Flooding in north-eastern Australia has forced residents to evacuate towns and closed down more than 300 roads.
In one town, Theodore, 300 residents are being flown out by a fleet of helicopters after floodwaters swamped buildings.
The floods have caused hundreds of millions of dollars worth of damage to sunflower and cotton crops.
The state government of Queensland has declared several areas disaster zones.
The state capital, Brisbane, has recorded its wettest December in more than 150 years. Cyclone Tasha, which hit Queensland on Saturday, also brought torrential rain to the state.
The river in Theodore had passed its previous recorded high by more than 50cm (20in), Emergency Management Queensland spokesman Bruce O'Grady told Australian TV ABC.
"We're in unchartered territory in that area. The bureau is indicating it could go higher," he said.
Inland towns such as Chinchilla and Dalby are all under water; the nearby town of Warra, and the towns of Alpha and Jericho, west of Emerald, have also been declared disaster zones.
Officials said although the rain was easing in some areas, more flooding was expected as the water drained through towns to the sea.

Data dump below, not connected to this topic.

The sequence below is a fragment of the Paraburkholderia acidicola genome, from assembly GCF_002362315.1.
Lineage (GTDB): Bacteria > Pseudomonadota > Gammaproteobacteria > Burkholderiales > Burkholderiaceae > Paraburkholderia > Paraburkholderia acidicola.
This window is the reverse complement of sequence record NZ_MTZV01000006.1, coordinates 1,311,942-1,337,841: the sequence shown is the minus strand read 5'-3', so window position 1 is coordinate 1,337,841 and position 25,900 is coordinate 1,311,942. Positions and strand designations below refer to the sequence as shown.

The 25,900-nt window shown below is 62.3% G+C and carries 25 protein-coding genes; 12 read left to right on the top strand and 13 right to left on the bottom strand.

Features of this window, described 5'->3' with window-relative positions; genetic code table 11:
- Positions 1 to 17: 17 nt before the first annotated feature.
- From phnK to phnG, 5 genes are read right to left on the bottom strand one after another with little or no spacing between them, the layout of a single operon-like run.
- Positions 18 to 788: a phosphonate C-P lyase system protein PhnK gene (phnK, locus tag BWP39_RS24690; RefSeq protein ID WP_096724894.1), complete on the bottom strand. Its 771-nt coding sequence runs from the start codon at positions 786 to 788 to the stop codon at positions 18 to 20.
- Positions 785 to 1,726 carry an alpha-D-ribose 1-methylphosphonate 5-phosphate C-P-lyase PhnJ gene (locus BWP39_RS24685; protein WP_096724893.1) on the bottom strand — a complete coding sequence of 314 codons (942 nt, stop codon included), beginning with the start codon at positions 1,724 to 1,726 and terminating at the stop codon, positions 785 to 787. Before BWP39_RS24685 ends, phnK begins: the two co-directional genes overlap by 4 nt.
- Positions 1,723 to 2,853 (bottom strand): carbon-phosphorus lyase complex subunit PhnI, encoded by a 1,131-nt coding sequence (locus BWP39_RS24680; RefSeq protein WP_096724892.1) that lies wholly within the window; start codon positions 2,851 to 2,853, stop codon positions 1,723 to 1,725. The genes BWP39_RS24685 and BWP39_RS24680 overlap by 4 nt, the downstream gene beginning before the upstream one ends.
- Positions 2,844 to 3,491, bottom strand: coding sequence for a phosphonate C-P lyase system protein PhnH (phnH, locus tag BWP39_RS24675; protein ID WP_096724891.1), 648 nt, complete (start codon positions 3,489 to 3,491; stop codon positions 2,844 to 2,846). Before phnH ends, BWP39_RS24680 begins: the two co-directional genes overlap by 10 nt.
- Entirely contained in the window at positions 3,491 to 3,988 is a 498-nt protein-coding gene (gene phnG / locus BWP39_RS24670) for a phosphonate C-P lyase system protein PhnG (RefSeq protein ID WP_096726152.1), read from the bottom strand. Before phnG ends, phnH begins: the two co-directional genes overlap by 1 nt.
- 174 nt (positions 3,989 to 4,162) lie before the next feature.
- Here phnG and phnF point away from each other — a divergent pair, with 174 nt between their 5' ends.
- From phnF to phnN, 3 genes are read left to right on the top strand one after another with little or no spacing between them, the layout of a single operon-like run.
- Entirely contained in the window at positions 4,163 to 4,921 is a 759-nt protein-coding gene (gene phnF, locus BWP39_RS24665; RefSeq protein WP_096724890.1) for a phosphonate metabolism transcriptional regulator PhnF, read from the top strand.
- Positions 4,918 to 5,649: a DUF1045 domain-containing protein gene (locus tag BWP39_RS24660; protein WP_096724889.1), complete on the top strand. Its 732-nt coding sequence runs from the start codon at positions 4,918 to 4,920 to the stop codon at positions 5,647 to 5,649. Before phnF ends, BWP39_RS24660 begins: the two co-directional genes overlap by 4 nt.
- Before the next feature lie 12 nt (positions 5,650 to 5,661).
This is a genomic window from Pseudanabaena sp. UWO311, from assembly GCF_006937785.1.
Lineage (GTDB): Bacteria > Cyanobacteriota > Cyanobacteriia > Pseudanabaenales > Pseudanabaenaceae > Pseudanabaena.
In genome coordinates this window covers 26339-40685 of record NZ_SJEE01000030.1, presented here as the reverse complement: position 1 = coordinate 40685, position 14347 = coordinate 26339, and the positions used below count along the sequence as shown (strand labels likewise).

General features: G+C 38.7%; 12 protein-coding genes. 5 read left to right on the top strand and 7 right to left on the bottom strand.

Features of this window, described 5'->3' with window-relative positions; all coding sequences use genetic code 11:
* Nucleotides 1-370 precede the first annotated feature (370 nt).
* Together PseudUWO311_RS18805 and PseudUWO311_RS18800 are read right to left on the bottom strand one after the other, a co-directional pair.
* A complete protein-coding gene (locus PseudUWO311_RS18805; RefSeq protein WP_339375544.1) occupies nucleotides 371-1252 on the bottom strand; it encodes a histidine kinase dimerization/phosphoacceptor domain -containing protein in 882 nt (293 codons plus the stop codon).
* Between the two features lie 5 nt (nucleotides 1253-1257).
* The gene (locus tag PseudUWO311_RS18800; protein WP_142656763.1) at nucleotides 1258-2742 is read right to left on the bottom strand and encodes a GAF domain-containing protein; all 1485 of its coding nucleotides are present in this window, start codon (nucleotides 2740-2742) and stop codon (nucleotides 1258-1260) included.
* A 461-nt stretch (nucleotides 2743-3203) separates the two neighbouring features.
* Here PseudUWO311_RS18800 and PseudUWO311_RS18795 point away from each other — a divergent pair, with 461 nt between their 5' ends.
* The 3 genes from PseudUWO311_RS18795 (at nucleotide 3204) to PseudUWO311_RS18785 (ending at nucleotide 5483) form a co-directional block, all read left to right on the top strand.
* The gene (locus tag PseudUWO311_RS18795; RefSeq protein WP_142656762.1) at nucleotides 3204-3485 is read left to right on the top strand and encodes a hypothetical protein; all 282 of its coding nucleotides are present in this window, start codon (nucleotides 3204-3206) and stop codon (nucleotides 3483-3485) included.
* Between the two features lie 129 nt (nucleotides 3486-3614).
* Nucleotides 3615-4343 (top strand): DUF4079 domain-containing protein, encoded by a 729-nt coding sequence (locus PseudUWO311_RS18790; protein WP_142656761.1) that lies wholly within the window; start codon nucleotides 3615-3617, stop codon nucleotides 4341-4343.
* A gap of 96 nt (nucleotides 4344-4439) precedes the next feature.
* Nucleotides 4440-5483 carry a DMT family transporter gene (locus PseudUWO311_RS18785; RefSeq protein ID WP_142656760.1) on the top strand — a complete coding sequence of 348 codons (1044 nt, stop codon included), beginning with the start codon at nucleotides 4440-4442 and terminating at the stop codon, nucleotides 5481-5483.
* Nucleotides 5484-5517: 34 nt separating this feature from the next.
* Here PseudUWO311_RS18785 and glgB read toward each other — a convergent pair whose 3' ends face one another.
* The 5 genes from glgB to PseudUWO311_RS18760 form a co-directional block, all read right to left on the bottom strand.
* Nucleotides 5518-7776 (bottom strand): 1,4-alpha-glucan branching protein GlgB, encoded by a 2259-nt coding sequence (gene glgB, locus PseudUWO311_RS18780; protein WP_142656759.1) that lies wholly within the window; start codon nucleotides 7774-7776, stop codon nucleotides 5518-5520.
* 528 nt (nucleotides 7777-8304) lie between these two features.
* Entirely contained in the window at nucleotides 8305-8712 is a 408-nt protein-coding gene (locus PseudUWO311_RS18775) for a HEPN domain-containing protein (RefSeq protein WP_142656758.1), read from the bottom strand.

"There's an enormous amount of water still coming and I think that's the problem, the unknown we've got to face," Western Downs Mayor Ray Brown told ABC.
Brent Finlay, president of the farmers' lobby group AgForce, said the floods could cause up to $403m (£261m) in damage to crops.
"It's just devastating. This was going to be the crop that got a lot of farmers back on their feet after the drought," Mr Finlay said.
Further south, in New South Wales, about 175 people who had spent the night in evacuation centres have returned home.
But 800 people in the towns of Urbenville and Bonalbo are expected to be cut off for another 24 hours.